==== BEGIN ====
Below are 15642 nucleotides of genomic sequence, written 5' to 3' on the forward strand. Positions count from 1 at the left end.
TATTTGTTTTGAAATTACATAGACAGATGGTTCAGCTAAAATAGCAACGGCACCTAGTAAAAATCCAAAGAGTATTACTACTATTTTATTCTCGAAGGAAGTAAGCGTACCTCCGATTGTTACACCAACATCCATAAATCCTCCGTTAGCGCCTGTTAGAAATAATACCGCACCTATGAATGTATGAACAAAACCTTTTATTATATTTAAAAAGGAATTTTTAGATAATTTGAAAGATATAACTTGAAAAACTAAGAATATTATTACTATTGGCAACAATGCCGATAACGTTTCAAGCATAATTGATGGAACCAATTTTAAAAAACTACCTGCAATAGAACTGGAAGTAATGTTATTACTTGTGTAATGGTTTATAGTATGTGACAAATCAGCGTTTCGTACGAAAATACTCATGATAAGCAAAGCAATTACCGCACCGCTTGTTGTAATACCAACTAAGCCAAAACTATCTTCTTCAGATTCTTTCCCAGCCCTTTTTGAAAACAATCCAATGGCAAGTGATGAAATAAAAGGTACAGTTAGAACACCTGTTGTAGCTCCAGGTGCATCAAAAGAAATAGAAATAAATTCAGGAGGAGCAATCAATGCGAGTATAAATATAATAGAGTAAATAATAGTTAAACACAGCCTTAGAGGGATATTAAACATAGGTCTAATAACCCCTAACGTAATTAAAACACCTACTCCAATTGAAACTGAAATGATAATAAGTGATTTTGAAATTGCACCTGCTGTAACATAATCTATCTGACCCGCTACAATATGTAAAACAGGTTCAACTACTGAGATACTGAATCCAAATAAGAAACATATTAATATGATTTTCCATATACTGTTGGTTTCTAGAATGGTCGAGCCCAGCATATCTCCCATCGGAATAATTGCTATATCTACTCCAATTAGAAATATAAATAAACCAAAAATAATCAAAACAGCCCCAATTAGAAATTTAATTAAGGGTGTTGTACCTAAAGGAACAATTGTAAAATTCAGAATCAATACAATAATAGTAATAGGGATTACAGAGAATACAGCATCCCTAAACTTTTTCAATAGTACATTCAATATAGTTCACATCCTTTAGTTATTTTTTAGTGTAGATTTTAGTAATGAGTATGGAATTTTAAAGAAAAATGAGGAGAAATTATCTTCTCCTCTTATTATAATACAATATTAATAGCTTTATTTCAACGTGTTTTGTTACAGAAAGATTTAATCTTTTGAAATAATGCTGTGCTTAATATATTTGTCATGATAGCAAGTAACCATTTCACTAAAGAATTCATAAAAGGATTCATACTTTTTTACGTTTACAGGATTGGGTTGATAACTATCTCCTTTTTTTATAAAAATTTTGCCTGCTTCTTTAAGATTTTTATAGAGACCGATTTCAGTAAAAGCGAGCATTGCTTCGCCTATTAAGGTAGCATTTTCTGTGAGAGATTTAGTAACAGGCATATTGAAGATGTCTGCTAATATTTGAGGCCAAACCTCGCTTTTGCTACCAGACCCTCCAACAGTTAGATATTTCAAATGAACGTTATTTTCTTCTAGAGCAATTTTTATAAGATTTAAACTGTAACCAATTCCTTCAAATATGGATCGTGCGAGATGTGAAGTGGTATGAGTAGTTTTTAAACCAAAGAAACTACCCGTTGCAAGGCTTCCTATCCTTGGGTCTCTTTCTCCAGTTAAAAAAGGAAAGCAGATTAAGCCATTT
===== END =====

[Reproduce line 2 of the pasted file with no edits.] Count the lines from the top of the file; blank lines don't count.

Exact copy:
TATTTGTTTTGAAATTACATAGACAGATGGTTCAGCTAAAATAGCAACGGCACCTAGTAAAAATCCAAAGAGTATTACTACTATTTTATTCTCGAAGGAAGTAAGCGTACCTCCGATTGTTACACCAACATCCATAAATCCTCCGTTAGCGCCTGTTAGAAATAATACCGCACCTATGAATGTATGAACAAAACCTTTTATTATATTTAAAAAGGAATTTTTAGATAATTTGAAAGATATAACTTGAAAAACTAAGAATATTATTACTATTGGCAACAATGCCGATAACGTTTCAAGCATAATTGATGGAACCAATTTTAAAAAACTACCTGCAATAGAACTGGAAGTAATGTTATTACTTGTGTAATGGTTTATAGTATGTGACAAATCAGCGTTTCGTACGAAAATACTCATGATAAGCAAAGCAATTACCGCACCGCTTGTTGTAATACCAACTAAGCCAAAACTATCTTCTTCAGATTCTTTCCCAGCCCTTTTTGAAAACAATCCAATGGCAAGTGATGAAATAAAAGGTACAGTTAGAACACCTGTTGTAGCTCCAGGTGCATCAAAAGAAATAGAAATAAATTCAGGAGGAGCAATCAATGCGAGTATAAATATAATAGAGTAAATAATAGTTAAACACAGCCTTAGAGGGATATTAAACATAGGTCTAATAACCCCTAACGTAATTAAAACACCTACTCCAATTGAAACTGAAATGATAATAAGTGATTTTGAAATTGCACCTGCTGTAACATAATCTATCTGACCCGCTACAATATGTAAAACAGGTTCAACTACTGAGATACTGAATCCAAATAAGAAACATATTAATATGATTTTCCATATACTGTTGGTTTCTAGAATGGTCGAGCCCAGCATATCTCCCATCGGAATAATTGCTATATCTACTCCAATTAGAAATATAAATAAACCAAAAATAATCAAAACAGCCCCAATTAGAAATTTAATTAAGGGTGTTGTACCTAAAGGAACAATTGTAAAATTCAGAATCAATACAATAATAGTAATAGGGATTACAGAGAATACAGCATCCCTAAACTTTTTCAATAGTACATTCAATATAGTTCACATCCTTTAGTTATTTTTTAGTGTAGATTTTAGTAATGAGTATGGAATTTTAAAGAAAAATGAGGAGAAATTATCTTCTCCTCTTATTATAATACAATATTAATAGCTTTATTTCAACGTGTTTTGTTACAGAAAGATTTAATCTTTTGAAATAATGCTGTGCTTAATATATTTGTCATGATAGCAAGTAACCATTTCACTAAAGAATTCATAAAAGGATTCATACTTTTTTACGTTTACAGGATTGGGTTGATAACTATCTCCTTTTTTTATAAAAATTTTGCCTGCTTCTTTAAGATTTTTATAGAGACCGATTTCAGTAAAAGCGAGCATTGCTTCGCCTATTAAGGTAGCATTTTCTGTGAGAGATTTAGTAACAGGCATATTGAAGATGTCTGCTAATATTTGAGGCCAAACCTCGCTTTTGCTACCAGACCCTCCAACAGTTAGATATTTCAAATGAACGTTATTTTCTTCTAGAGCAATTTTTATAAGATTTAAACTGTAACCAATTCCTTCAAATATGGATCGTGCGAGATGTGAAGTGGTATGAGTAGTTTTTAAACCAAAGAAACTACCCGTTGCAAGGCTTCCTATCCTTGGGTCTCTTTCTCCAGTTAAAAAAGGAAAGCAGATTAAGCCATTT